Sifting through more than 30 gigabytes of photos and videos from our trip to Antarctica is taking longer than we expected. (The start of the semester might have something to do with that too.) To tide you over until we are ready to properly blog our adventures, here are some photos and videos from a 48-hour period of our trip that provide a glimpse of the many faces and forms of ice in Antarctica.
Icebergs are formed from broken off bits of glaciers or ice sheets. Icebergs are larger than a house (bigger than 300 m2) and stick up more than 5 m above the water line. The ones above are pretty small icebergs. They can get a lot bigger: as we cruised through Antarctic Sound – also referred to as ‘Iceberg Alley’ as it acts as a bottleneck for bergs moving out of the Weddell Sea – on 22nd of December, we zig-zagged through a series of massive tabular bergs that dwarfed our ship.
Keep an eye out for the part of this video where a small section of this tabular iceberg’s sheet sides calved off into the sea.
When ice is about the size of a house (100-300 m2) and extends 1-5 m above the water line, it’s officially called a “bergy bit.” Smaller than that and they are called “growlers.”For a primer on iceberg and sea ice terminology, check out this page.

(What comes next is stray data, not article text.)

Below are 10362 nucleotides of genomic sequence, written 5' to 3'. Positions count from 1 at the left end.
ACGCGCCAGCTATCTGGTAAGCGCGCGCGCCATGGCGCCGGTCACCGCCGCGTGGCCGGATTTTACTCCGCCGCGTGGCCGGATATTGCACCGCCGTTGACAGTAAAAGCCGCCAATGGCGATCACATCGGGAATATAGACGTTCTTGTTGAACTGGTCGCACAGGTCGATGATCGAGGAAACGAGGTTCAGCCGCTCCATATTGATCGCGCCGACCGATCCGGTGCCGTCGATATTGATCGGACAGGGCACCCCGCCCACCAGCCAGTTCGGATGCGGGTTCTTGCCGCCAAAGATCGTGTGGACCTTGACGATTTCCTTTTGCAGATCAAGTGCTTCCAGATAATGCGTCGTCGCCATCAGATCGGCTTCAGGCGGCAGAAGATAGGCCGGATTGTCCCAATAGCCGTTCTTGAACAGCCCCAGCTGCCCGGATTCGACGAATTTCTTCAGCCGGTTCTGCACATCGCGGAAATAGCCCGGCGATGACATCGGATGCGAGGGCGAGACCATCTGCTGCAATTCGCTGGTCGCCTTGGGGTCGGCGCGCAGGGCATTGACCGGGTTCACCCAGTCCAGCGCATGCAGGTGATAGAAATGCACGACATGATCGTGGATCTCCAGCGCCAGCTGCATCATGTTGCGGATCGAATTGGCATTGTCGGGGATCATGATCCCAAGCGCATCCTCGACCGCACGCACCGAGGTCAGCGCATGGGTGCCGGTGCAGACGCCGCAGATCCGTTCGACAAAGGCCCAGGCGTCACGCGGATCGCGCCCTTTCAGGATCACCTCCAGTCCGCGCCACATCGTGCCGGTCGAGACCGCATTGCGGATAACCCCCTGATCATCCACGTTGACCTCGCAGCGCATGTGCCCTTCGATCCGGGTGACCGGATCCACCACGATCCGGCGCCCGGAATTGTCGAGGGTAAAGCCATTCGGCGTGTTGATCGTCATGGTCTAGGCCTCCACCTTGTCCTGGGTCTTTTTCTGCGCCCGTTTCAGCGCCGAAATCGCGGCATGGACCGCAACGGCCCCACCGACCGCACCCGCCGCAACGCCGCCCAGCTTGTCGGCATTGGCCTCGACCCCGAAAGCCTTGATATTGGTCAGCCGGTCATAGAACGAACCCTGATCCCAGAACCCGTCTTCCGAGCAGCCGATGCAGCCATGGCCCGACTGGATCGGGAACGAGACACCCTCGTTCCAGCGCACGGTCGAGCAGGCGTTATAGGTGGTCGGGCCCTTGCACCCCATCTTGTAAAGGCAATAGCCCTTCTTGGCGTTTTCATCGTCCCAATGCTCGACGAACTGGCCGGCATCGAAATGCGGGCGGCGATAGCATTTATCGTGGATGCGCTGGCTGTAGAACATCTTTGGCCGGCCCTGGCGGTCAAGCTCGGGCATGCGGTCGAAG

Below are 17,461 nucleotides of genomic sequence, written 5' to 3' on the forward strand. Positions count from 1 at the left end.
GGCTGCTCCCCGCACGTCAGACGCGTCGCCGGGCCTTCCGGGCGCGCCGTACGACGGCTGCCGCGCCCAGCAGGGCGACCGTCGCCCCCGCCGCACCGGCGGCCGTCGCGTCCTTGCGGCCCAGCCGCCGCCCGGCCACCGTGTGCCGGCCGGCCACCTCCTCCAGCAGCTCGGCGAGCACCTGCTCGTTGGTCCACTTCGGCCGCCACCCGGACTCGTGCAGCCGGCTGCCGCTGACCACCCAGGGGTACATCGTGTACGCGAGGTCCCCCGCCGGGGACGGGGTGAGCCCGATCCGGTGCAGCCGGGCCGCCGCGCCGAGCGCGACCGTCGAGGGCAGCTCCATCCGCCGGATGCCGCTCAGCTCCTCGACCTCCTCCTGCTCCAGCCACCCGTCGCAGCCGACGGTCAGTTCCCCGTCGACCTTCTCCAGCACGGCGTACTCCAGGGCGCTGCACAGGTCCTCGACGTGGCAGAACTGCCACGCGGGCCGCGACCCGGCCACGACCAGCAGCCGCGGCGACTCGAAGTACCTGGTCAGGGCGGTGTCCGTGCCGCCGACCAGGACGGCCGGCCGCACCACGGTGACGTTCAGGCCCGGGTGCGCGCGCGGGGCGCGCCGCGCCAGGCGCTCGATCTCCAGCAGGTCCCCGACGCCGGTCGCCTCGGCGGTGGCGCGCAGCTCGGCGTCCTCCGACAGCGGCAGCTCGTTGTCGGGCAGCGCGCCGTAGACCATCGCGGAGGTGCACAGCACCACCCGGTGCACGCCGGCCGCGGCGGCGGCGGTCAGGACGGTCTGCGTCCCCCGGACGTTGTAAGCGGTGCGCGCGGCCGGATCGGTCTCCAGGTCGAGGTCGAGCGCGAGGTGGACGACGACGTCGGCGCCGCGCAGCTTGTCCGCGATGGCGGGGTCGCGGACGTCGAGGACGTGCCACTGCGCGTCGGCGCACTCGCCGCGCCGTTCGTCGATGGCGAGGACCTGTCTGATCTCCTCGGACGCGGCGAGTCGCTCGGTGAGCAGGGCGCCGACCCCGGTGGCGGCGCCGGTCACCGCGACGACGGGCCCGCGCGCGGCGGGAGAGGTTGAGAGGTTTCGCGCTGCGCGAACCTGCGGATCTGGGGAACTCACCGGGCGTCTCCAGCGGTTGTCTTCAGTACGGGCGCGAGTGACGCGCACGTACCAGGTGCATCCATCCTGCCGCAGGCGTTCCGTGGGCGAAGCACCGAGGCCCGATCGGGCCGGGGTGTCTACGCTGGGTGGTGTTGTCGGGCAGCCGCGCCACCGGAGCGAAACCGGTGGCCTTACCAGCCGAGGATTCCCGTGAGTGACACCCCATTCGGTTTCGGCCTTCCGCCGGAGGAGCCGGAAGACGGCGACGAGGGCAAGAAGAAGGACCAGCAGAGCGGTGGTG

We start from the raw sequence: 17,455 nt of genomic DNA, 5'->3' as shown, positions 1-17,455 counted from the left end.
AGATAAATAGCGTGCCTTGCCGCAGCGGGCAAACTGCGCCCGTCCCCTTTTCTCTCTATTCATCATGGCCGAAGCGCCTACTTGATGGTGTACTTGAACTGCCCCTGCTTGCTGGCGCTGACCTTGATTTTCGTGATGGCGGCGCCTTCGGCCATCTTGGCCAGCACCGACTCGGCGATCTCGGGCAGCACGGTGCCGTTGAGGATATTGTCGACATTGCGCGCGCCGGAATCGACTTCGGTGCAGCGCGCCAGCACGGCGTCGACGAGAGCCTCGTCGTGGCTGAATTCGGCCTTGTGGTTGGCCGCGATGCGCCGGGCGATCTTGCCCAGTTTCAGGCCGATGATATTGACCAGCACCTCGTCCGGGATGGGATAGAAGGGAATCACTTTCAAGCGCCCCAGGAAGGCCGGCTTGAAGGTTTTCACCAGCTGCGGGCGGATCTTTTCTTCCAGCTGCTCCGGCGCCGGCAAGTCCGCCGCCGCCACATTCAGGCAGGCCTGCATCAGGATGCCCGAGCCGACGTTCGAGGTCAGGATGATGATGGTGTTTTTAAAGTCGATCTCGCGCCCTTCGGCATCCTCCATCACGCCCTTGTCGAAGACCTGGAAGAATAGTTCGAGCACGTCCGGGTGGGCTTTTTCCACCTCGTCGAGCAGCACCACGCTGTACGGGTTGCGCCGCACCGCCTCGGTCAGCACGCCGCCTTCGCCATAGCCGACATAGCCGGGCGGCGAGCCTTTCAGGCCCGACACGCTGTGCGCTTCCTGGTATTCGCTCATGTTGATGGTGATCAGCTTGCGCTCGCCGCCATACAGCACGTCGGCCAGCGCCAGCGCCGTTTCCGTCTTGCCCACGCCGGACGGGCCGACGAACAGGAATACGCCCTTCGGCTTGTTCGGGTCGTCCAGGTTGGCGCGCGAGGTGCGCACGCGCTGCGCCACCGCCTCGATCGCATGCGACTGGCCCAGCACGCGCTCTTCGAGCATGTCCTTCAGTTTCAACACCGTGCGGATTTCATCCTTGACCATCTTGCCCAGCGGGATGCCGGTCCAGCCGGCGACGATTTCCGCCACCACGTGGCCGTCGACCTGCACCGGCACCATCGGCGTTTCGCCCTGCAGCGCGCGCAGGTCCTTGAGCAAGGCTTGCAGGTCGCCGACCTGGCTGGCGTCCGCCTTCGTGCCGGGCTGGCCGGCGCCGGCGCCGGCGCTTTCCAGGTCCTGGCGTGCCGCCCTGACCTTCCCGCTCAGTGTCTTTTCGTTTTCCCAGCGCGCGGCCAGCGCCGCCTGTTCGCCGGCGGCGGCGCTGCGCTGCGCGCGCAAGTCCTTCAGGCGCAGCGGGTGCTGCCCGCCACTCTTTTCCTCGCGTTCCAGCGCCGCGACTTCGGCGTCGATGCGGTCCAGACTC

In addition to the myriad glacier chunks, we also saw a lot of sea ice, which forms from the freezing of sea water. The video below shows us moving slowly through open pack ice and brash ice as we tried to make our way to Palmer Station on the night of 23-24 December, 2013.
We nosed into the Weddell Sea early in the morning of 22 December. The sea ice was too close or compact for us to go anywhere in the Weddell Sea. This is the sea that sank the Endurance after all. But, we did get some lovely photos in the early morning light of ice in its myriad forms.